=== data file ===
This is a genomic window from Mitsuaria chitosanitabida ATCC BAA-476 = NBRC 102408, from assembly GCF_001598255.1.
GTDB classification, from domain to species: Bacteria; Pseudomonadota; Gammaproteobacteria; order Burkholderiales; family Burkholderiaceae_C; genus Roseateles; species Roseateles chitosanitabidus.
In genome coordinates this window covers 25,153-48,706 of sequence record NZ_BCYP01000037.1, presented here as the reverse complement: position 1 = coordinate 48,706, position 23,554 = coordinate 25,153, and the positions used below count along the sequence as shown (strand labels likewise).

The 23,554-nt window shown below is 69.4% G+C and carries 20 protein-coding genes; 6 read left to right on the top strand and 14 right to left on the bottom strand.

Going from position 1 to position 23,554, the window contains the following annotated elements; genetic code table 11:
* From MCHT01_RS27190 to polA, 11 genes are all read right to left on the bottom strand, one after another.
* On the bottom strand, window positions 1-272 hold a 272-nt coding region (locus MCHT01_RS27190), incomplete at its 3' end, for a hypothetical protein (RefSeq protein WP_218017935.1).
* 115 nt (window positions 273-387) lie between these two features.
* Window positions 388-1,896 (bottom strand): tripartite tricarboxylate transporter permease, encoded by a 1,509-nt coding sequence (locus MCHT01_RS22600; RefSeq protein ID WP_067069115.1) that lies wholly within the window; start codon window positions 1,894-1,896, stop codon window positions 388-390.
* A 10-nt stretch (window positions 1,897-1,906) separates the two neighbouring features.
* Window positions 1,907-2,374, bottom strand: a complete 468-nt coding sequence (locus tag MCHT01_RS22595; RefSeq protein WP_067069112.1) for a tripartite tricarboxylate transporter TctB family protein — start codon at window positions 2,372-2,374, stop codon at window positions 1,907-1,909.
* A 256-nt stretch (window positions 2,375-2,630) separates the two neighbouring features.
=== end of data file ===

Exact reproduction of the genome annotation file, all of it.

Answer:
This is a genomic window from Mitsuaria chitosanitabida ATCC BAA-476 = NBRC 102408, from assembly GCF_001598255.1.
GTDB classification, from domain to species: Bacteria; Pseudomonadota; Gammaproteobacteria; order Burkholderiales; family Burkholderiaceae_C; genus Roseateles; species Roseateles chitosanitabidus.
In genome coordinates this window covers 25,153-48,706 of sequence record NZ_BCYP01000037.1, presented here as the reverse complement: position 1 = coordinate 48,706, position 23,554 = coordinate 25,153, and the positions used below count along the sequence as shown (strand labels likewise).

The 23,554-nt window shown below is 69.4% G+C and carries 20 protein-coding genes; 6 read left to right on the top strand and 14 right to left on the bottom strand.

Going from position 1 to position 23,554, the window contains the following annotated elements; genetic code table 11:
* From MCHT01_RS27190 to polA, 11 genes are all read right to left on the bottom strand, one after another.
* On the bottom strand, window positions 1-272 hold a 272-nt coding region (locus MCHT01_RS27190), incomplete at its 3' end, for a hypothetical protein (RefSeq protein WP_218017935.1).
* 115 nt (window positions 273-387) lie between these two features.
* Window positions 388-1,896 (bottom strand): tripartite tricarboxylate transporter permease, encoded by a 1,509-nt coding sequence (locus MCHT01_RS22600; RefSeq protein ID WP_067069115.1) that lies wholly within the window; start codon window positions 1,894-1,896, stop codon window positions 388-390.
* A 10-nt stretch (window positions 1,897-1,906) separates the two neighbouring features.
* Window positions 1,907-2,374, bottom strand: a complete 468-nt coding sequence (locus tag MCHT01_RS22595; RefSeq protein WP_067069112.1) for a tripartite tricarboxylate transporter TctB family protein — start codon at window positions 2,372-2,374, stop codon at window positions 1,907-1,909.
* A 256-nt stretch (window positions 2,375-2,630) separates the two neighbouring features.